White shark (Carcharodon carcharias) COSEWIC assessment and status report: chapter 6


Life cycle and reproduction

Due to the rarity of this species, knowledge of the reproduction and life history of the white shark is incomplete. In some cases inferences are drawn from other closely related species. Reproductive mode is ovoviviparous (aplacentally viviparous), with yolk sac reserves augmented at late term via oophagy (Gilmore 1983; Francis 1996; Uchida et al. 1996). Gestation period may be similar to that of its close relative, the shortfin mako (Isurus oxyrinchus), in which gestation has been estimated to last 14 months (Mollet et al. 2000). Litter size varies from 2 to 10 and possibly to 17 with an average of 7 (Compagno 2001; Cliff et al. 2000), with fecundity increasing with size of the female. Length at birth is assumed to be between 1.09-1.65 m (Compagno 2001). Possible white shark pupping areas on the west and east coasts of North America include off southern California (Klimley 1985) and the Mid-Atlantic Bight (Casey and Pratt 1985), respectively. The length of the reproductive cycle in the white shark may be more than three years as post-partum females may require a year or more between pregnancies to rebuild energy stores (Compagno 1991). Maximum lifetime reproductive output of a female white shark has been estimated to be 45 pups (Compagno 1991). Pup survival is thought to be low (Australia and Madagascar CITES Proposal 2004).

Males reach sexual maturity at an age of 8 to 10 years and a length of 3.5 to 4.1 m (Pratt 1996; Compagno 2001) while females reach maturity at an age of 12 to 18 years and a length of 4 to 5 m (Francis 1996; Compagno 2001; Australia and Madagascar CITES Proposal 2004).

Longevity in this species is estimated to be 23-60 years (Cailliet et al. 1985; Mollet and Cailliet 2002; Australia and Madagascar CITES Proposal 2004). Generation time has been estimated at 23 years and instantaneous natural mortality (M) between 0.077 and 0.125 (Smith et al. 1998; Mollet and Cailliet 2002). Intrinsic rate of population growth (i.e., annual population increase) is estimated at 4-5.6% (Smith et al. 1998).

The maximum size of the white shark is unknown, with length and especially mass of large individuals notoriously difficult to validate (see Mollet et al. 1996). The largest captured specimens measured between 5-5.8 m in total length. Reports of white sharks reaching total lengths greater than 7 m have been reliably reported but have not been verified (Compagno 2001).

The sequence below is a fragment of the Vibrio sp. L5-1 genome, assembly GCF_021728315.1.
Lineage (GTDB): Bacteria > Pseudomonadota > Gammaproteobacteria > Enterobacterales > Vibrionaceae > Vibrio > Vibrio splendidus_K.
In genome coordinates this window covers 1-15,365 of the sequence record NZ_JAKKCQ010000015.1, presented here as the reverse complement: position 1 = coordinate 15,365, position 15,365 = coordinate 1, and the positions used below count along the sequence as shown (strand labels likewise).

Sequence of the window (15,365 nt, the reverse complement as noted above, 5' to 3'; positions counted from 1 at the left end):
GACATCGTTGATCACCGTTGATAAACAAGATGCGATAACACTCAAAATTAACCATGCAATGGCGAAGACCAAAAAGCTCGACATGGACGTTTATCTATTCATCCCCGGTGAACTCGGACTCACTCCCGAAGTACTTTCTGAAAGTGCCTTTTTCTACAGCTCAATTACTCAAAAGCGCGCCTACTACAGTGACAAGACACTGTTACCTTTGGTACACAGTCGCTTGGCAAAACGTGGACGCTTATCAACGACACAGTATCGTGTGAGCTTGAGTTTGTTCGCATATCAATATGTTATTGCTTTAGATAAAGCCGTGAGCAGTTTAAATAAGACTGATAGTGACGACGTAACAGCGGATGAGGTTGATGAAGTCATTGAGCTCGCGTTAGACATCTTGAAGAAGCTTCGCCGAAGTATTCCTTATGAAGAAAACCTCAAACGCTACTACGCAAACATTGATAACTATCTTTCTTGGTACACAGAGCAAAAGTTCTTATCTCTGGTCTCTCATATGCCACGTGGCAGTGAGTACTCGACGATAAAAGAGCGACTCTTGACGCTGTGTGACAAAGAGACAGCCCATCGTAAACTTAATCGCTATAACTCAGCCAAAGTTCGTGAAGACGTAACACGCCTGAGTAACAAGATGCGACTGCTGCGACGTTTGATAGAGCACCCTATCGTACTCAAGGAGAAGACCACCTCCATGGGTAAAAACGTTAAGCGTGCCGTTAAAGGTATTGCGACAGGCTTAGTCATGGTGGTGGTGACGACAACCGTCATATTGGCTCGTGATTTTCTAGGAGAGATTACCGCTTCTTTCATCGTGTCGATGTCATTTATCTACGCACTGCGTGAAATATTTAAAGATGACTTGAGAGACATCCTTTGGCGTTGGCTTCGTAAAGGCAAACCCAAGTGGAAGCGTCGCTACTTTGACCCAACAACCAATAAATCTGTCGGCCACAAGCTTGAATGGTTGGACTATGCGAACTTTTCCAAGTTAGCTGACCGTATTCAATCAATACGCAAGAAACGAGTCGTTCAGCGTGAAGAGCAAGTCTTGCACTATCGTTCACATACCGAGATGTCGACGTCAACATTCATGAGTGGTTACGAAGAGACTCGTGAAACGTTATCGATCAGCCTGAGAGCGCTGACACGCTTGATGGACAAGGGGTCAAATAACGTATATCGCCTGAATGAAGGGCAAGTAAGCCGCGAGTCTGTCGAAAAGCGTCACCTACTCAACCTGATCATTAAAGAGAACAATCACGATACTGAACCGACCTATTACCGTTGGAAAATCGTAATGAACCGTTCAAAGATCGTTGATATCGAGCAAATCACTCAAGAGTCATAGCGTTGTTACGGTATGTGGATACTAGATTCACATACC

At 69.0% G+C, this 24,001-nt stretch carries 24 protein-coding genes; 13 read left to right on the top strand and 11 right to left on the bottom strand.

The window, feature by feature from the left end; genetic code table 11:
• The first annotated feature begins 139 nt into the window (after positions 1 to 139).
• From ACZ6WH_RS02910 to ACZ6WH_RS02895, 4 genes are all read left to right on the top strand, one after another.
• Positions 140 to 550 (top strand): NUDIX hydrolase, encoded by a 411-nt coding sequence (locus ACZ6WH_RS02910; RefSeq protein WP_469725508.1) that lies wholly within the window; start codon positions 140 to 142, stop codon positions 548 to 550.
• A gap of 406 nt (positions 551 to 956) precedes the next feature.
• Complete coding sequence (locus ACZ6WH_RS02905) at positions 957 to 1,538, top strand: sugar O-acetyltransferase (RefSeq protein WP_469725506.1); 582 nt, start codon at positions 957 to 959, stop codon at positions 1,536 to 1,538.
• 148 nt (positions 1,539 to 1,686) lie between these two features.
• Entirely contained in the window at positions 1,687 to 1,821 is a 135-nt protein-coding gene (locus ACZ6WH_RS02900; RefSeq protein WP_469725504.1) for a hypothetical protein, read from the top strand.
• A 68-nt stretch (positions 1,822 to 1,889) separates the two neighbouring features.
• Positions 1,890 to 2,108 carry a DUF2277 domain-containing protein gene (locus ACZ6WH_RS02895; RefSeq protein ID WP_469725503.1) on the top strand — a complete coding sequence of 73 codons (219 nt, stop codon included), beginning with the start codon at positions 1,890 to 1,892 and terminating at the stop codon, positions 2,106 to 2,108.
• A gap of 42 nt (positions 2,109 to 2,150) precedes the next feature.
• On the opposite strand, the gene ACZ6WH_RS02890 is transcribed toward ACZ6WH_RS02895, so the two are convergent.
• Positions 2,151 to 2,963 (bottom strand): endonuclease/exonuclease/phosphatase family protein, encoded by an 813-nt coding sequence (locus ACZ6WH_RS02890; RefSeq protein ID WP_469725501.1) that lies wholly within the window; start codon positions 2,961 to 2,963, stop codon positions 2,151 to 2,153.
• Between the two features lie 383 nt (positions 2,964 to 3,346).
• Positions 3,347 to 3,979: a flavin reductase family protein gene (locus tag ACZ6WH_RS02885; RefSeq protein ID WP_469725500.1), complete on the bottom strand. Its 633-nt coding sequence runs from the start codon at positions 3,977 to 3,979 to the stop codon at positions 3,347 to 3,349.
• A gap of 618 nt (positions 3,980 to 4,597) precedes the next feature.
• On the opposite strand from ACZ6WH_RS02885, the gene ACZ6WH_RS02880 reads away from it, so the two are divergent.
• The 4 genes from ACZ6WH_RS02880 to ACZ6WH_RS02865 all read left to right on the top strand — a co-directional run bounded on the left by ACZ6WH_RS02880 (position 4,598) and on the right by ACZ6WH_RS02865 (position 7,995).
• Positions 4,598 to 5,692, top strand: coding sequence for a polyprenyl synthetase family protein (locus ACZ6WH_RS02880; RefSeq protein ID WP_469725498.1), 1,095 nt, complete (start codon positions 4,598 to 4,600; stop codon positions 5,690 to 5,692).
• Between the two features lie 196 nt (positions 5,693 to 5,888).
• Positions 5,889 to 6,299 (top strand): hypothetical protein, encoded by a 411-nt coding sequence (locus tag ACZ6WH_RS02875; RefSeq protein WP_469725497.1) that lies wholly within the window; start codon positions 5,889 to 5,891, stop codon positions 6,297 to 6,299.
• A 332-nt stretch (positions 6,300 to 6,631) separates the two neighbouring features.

Life history information from Canadian waters

There have been no scientific studies or surveys of white sharks in Canadian waters. Opportunistic data from strandings or bycatch have shown that reproductively mature white sharks of both sexes have been recorded from Pacific and Atlantic Coasts of Canada (Figure 3, Table 1).

The largest verified white sharks from Canadian waters are a 5.2 m individual found stranded at Long Inlet, Graham Island, Queen Charlotte Islands, British Columbia, on 16 December 1986 (Coad 1995), and another of the same length and 907 kg in mass captured between Bliss and Whitehorse Islands, southern New Brunswick, in August 1971 (Arnold 1972).


In cool temperate waters, this species is often observed scavenging on floating cetacean carcasses, either with aggregates of conspecifics (Pratt et al. 1982; Fallows pers. comm. 2000) or with other large sharks (Dudley et al. 2000). Natural predation by white sharks on pinnipeds is observed seasonally at the Farallon Islands, California (Klimley 1994; Klimley et al. 1992, 1996), and off the Western and Eastern Cape, South Africa (Stewardson and Brett 2000, Fallows and le Sueur 2001). A single case of possible white shark courtship and mating has been reported (Francis 1996). Recent studies reveal that the white shark exhibits a variety of social behaviours and may travel in small but stable groups (Compagno 2001; Collier pers. comm. 1986; Fallows pers. comm. 2000).

The white shark is a highly visual creature with a duplex retina featuring a low rod-to-cone ratio (about 4:1) that is well adapted to acute, and possibly full-colour vision (Gruber and Cohen 1995). This species will visually investigate virtually any object at the surface, from boats and surfboards to floating kelp and rubbish (Strong 1996; Collier pers. comm. 1986; Fallows pers. comm. 2000). The white shark’s curiosity about novel objects and activities at the surface often brings it into contact with humans (Miller and Collier 1981; Burgess and Callahan 1996; Collier pers. comm. 1986; Fallows pers. comm. 2000).